1. The Lakers ended their four-game losing streak. The significance of the Lakers' 113-80 victory over the Sacramento Kings on Friday at Staples Center is fairly minimal, considering that the Kings (4-13) entered the contest having lost 11 of their last 12 games and had a limited Tyreke Evans and tons of youth.
But here's where the victory is significant: It would not be healthy for the Lakers (14-6) to wait four days before playing a game after a loss. The Lakers already showed a stoic and levelheaded demeanor following their fourth loss in a row, but piling on another one would only have increased the frustration and tension. Having to then sit with that before a game Tuesday against Washington would only heighten their antsiness to get out and end that streak. After all, Lakers Coach Phil Jackson readily acknowledged that the team felt "frustrated" with losing four consecutive games for the first time since April 2007. So now instead of furthering that streak, the Lakers have a half-week stretch in which they don't have to field questions about their latest loss and they don't have to overly scrutinize their weaknesses.
Still, it's critical to consider the opponent.
"It's hard to make a judgment," Jackson said. "Have we broken free from the bonds that have held us, or are we still mired in what we're doing and we just got a weak sister in this particular time of the year?"
It's typical that Jackson gives his players a day off after a large block of games, particularly when the schedule shows a three-day cushion before the next contest. But the Lakers want center Andrew Bynum to practice as much as possible, so on Saturday, he'll take part in a half-court four-on-four scrimmage to test his surgically repaired right knee. With the Lakers' starters planning to rest, however, Jackson said he doesn't really know how valuable that practice will be. He also said he plans to keep the practice short because afterward the Lakers have their annual holiday event, sponsored by East West Bank, that entails hosting a clinic and providing gifts for underprivileged children. Jackson also said Monday's practice might be fairly limited because the Lakers have a holiday party.
(In an interesting aside, Jackson didn't seem too concerned with correct spelling when he wrote this on the white board in the locker room following the game, specifying Saturday's schedule: "11 report, Children Holiday, Joyfull ,Blessed, Gift, Xmas party, 1230ish").
Jackson's mild complaint about the Lakers adjusting their practice times based on the team's "social calendar" prompted a reporter to jokingly suggest that Jackson is exclaiming "Bah! Humbug!" a la Ebenezer Scrooge.
"It just turned December," Jackson said, smiling. "I begin celebrating Christmas on the 21st."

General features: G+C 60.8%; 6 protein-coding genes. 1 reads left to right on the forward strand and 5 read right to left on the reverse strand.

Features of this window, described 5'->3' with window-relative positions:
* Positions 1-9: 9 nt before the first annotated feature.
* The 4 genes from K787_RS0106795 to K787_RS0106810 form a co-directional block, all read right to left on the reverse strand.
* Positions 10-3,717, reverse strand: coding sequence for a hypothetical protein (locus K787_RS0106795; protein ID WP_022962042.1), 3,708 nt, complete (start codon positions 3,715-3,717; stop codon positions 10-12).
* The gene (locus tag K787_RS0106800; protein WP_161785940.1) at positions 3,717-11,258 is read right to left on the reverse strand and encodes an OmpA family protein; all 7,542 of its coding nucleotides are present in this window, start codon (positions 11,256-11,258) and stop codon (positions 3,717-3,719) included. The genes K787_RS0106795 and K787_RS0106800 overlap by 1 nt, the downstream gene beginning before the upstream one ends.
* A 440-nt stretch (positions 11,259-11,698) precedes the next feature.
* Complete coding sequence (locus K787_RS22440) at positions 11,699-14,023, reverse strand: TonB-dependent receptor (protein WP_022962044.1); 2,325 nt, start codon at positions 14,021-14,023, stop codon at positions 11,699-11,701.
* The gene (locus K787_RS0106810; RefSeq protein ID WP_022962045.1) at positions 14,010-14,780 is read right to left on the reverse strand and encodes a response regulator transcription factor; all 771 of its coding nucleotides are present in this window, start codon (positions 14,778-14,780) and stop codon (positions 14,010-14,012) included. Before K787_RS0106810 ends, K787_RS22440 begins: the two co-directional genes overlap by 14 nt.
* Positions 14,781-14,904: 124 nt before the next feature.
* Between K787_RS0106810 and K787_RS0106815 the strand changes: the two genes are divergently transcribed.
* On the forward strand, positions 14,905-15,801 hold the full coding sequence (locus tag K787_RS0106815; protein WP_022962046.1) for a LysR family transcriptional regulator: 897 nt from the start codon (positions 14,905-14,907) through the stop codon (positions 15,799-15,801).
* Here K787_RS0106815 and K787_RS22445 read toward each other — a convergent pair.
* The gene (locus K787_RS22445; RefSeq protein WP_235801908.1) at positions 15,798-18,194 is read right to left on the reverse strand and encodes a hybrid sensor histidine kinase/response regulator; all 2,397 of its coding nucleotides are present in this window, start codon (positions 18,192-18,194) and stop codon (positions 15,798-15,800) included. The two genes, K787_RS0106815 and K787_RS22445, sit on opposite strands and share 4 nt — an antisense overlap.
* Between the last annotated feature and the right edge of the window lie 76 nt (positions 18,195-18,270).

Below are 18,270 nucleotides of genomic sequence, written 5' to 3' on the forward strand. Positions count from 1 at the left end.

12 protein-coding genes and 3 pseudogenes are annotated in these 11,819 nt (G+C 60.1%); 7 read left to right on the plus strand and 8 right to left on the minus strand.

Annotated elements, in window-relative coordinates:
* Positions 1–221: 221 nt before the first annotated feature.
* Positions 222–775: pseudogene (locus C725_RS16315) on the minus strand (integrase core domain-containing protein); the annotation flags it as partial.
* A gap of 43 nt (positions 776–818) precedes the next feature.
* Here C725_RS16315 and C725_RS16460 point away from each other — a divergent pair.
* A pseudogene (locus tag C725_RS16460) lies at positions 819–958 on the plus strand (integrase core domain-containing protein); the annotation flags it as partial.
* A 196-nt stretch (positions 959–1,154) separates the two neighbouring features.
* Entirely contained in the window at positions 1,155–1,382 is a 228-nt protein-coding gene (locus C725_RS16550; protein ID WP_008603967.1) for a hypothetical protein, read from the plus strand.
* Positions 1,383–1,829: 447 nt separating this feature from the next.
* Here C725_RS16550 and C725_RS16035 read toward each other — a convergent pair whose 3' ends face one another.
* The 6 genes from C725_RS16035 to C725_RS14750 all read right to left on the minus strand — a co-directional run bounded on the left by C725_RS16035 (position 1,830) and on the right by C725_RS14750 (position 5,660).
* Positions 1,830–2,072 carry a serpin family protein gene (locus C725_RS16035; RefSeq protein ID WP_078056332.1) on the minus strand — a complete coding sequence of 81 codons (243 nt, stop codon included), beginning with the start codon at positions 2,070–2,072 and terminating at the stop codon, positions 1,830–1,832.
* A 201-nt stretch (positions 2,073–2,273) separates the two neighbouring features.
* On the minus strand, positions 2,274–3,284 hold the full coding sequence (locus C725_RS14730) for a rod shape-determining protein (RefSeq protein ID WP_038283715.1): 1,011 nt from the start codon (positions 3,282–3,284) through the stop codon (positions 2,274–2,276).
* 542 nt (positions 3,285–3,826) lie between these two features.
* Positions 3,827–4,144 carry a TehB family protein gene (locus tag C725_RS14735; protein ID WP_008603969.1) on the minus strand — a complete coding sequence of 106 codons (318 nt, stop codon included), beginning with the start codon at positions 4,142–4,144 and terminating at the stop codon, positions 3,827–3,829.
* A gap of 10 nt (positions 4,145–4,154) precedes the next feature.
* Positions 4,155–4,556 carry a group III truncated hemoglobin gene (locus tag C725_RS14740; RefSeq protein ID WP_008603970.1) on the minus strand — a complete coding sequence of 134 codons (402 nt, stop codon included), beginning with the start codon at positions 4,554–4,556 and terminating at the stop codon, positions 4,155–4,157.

The Lakers certainly wouldn't have been in much of a festive spirit Saturday, however, without a win.
2. Pau Gasol proved healthy enough to play. He had spent all Friday morning receiving treatment and stretching his strained left hamstring, but the routine almost proved pointless, considering he arrived at Staples Center 35 minutes late in connection with an undisclosed personal matter.
It turned out the team's warm-up was all Gasol needed to determine he could play, though he later said the hamstring "felt a little sore and a little tight." His 16 points on six-of-eight shooting showed he could overcome that discomfort. He displayed his usual post efficiency, such as when he saw a cutting Shannon Brown through the lane and pivoted a few steps before banking in a jumper. Gasol was in slow motion running up and down the court, but considering how efficiently the Lakers played on offense and defense, it was good enough.
I didn't push it too hard," Gasol said. "I was able to play through it."
"He looked all right," Jackson said. "I thought he moved OK, played inside the framework we were trying to do tonight. It was a real aggressive offensive game for him, but he did fine."
Most important, Gasol played only 27 minutes, after logging at least 40 minutes per game in four of the last five contests. Always eager to find a way to needle Gasol, Jackson told him he might to reenter the game after rookie Derrick Caracter picked up his fifth foul with 3:53 remaining.
Said Jackson: "He got quite animated and asked Derrick to watch his fouls. It was the most animated he was all night in a lot of ways."
Even though Gasol knew Jackson was joking, he didn't want to take his chances and told the coach, "Ron [Artest] is ready" before also offering a warning to Caracter.
"He [Gasol] just said play smart the last four minutes," Caracter said, "and don't get the last foul."